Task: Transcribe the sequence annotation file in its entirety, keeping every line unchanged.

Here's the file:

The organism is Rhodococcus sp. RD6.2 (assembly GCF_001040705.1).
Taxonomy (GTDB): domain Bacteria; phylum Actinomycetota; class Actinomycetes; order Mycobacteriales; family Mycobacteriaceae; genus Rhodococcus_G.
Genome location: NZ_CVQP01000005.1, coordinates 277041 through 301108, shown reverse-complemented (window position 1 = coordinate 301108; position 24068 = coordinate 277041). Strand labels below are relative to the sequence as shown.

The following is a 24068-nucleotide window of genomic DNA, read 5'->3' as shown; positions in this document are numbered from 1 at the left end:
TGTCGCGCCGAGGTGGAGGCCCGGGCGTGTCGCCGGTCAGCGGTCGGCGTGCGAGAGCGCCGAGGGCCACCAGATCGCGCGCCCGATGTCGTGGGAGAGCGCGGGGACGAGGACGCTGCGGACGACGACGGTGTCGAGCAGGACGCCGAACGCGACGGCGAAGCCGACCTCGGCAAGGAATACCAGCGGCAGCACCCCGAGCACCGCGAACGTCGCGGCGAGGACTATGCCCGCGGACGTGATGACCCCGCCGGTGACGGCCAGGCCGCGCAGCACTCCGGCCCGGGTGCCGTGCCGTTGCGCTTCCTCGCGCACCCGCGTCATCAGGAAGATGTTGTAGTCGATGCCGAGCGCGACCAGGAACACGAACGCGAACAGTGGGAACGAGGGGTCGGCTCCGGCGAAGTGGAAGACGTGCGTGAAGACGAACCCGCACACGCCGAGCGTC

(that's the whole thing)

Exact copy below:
The organism is Rhodococcus sp. RD6.2 (assembly GCF_001040705.1).
Taxonomy (GTDB): domain Bacteria; phylum Actinomycetota; class Actinomycetes; order Mycobacteriales; family Mycobacteriaceae; genus Rhodococcus_G.
Genome location: NZ_CVQP01000005.1, coordinates 277041 through 301108, shown reverse-complemented (window position 1 = coordinate 301108; position 24068 = coordinate 277041). Strand labels below are relative to the sequence as shown.

The following is a 24068-nucleotide window of genomic DNA, read 5'->3' as shown; positions in this document are numbered from 1 at the left end:
TGTCGCGCCGAGGTGGAGGCCCGGGCGTGTCGCCGGTCAGCGGTCGGCGTGCGAGAGCGCCGAGGGCCACCAGATCGCGCGCCCGATGTCGTGGGAGAGCGCGGGGACGAGGACGCTGCGGACGACGACGGTGTCGAGCAGGACGCCGAACGCGACGGCGAAGCCGACCTCGGCAAGGAATACCAGCGGCAGCACCCCGAGCACCGCGAACGTCGCGGCGAGGACTATGCCCGCGGACGTGATGACCCCGCCGGTGACGGCCAGGCCGCGCAGCACTCCGGCCCGGGTGCCGTGCCGTTGCGCTTCCTCGCGCACCCGCGTCATCAGGAAGATGTTGTAGTCGATGCCGAGCGCGACCAGGAACACGAACGCGAACAGTGGGAACGAGGGGTCGGCTCCGGCGAAGTGGAAGACGTGCGTGAAGACGAACCCGCACACGCCGAGCGTC